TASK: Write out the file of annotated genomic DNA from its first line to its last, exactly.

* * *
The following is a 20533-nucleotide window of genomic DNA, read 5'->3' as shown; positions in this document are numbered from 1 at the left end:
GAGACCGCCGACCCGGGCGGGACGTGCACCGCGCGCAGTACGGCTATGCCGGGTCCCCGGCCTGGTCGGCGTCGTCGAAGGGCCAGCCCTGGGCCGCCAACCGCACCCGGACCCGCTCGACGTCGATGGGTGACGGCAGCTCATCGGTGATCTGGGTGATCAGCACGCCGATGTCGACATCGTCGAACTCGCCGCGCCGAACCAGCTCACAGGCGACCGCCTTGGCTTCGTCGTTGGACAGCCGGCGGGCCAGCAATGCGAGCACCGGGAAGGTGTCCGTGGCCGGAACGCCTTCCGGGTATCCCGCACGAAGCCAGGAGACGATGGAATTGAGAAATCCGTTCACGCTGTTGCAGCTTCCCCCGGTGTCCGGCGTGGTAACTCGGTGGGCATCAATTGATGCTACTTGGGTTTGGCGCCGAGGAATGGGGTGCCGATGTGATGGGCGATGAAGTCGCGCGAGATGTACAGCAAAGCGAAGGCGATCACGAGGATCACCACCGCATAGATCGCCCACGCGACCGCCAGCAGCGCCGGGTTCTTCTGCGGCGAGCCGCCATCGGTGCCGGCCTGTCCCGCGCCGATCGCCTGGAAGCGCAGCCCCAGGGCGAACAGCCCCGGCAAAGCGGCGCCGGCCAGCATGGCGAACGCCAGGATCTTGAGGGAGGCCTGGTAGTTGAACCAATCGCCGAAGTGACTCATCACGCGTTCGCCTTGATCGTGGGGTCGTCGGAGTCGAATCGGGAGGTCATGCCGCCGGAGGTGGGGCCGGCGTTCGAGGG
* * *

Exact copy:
The following is a 20533-nucleotide window of genomic DNA, read 5'->3' as shown; positions in this document are numbered from 1 at the left end:
GAGACCGCCGACCCGGGCGGGACGTGCACCGCGCGCAGTACGGCTATGCCGGGTCCCCGGCCTGGTCGGCGTCGTCGAAGGGCCAGCCCTGGGCCGCCAACCGCACCCGGACCCGCTCGACGTCGATGGGTGACGGCAGCTCATCGGTGATCTGGGTGATCAGCACGCCGATGTCGACATCGTCGAACTCGCCGCGCCGAACCAGCTCACAGGCGACCGCCTTGGCTTCGTCGTTGGACAGCCGGCGGGCCAGCAATGCGAGCACCGGGAAGGTGTCCGTGGCCGGAACGCCTTCCGGGTATCCCGCACGAAGCCAGGAGACGATGGAATTGAGAAATCCGTTCACGCTGTTGCAGCTTCCCCCGGTGTCCGGCGTGGTAACTCGGTGGGCATCAATTGATGCTACTTGGGTTTGGCGCCGAGGAATGGGGTGCCGATGTGATGGGCGATGAAGTCGCGCGAGATGTACAGCAAAGCGAAGGCGATCACGAGGATCACCACCGCATAGATCGCCCACGCGACCGCCAGCAGCGCCGGGTTCTTCTGCGGCGAGCCGCCATCGGTGCCGGCCTGTCCCGCGCCGATCGCCTGGAAGCGCAGCCCCAGGGCGAACAGCCCCGGCAAAGCGGCGCCGGCCAGCATGGCGAACGCCAGGATCTTGAGGGAGGCCTGGTAGTTGAACCAATCGCCGAAGTGACTCATCACGCGTTCGCCTTGATCGTGGGGTCGTCGGAGTCGAATCGGGAGGTCATGCCGCCGGAGGTGGGGCCGGCGTTCGAGGG